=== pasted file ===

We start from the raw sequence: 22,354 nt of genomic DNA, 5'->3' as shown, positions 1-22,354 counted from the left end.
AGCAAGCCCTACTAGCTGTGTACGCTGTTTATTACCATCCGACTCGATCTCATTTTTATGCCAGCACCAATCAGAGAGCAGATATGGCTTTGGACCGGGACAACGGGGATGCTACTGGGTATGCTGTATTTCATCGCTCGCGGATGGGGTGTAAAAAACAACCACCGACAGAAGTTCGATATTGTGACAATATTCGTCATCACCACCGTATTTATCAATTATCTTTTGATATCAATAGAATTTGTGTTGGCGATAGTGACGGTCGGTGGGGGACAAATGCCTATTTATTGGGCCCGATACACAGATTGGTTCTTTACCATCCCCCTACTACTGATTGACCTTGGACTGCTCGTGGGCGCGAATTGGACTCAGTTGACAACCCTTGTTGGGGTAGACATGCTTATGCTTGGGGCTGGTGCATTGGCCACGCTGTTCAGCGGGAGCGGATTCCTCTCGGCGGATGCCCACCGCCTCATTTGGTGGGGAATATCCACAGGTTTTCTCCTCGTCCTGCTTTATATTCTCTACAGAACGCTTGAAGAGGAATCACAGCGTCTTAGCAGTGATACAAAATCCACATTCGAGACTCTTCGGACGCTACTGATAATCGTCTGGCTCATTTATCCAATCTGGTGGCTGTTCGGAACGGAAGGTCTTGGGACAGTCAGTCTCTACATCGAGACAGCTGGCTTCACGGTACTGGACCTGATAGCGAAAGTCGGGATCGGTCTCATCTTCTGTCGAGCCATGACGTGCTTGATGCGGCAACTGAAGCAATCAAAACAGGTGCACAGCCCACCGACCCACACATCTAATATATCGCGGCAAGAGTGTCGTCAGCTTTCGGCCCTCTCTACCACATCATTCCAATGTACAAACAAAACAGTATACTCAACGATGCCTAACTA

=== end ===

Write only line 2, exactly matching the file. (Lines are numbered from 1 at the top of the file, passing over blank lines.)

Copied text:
AGCAAGCCCTACTAGCTGTGTACGCTGTTTATTACCATCCGACTCGATCTCATTTTTATGCCAGCACCAATCAGAGAGCAGATATGGCTTTGGACCGGGACAACGGGGATGCTACTGGGTATGCTGTATTTCATCGCTCGCGGATGGGGTGTAAAAAACAACCACCGACAGAAGTTCGATATTGTGACAATATTCGTCATCACCACCGTATTTATCAATTATCTTTTGATATCAATAGAATTTGTGTTGGCGATAGTGACGGTCGGTGGGGGACAAATGCCTATTTATTGGGCCCGATACACAGATTGGTTCTTTACCATCCCCCTACTACTGATTGACCTTGGACTGCTCGTGGGCGCGAATTGGACTCAGTTGACAACCCTTGTTGGGGTAGACATGCTTATGCTTGGGGCTGGTGCATTGGCCACGCTGTTCAGCGGGAGCGGATTCCTCTCGGCGGATGCCCACCGCCTCATTTGGTGGGGAATATCCACAGGTTTTCTCCTCGTCCTGCTTTATATTCTCTACAGAACGCTTGAAGAGGAATCACAGCGTCTTAGCAGTGATACAAAATCCACATTCGAGACTCTTCGGACGCTACTGATAATCGTCTGGCTCATTTATCCAATCTGGTGGCTGTTCGGAACGGAAGGTCTTGGGACAGTCAGTCTCTACATCGAGACAGCTGGCTTCACGGTACTGGACCTGATAGCGAAAGTCGGGATCGGTCTCATCTTCTGTCGAGCCATGACGTGCTTGATGCGGCAACTGAAGCAATCAAAACAGGTGCACAGCCCACCGACCCACACATCTAATATATCGCGGCAAGAGTGTCGTCAGCTTTCGGCCCTCTCTACCACATCATTCCAATGTACAAACAAAACAGTATACTCAACGATGCCTAACTA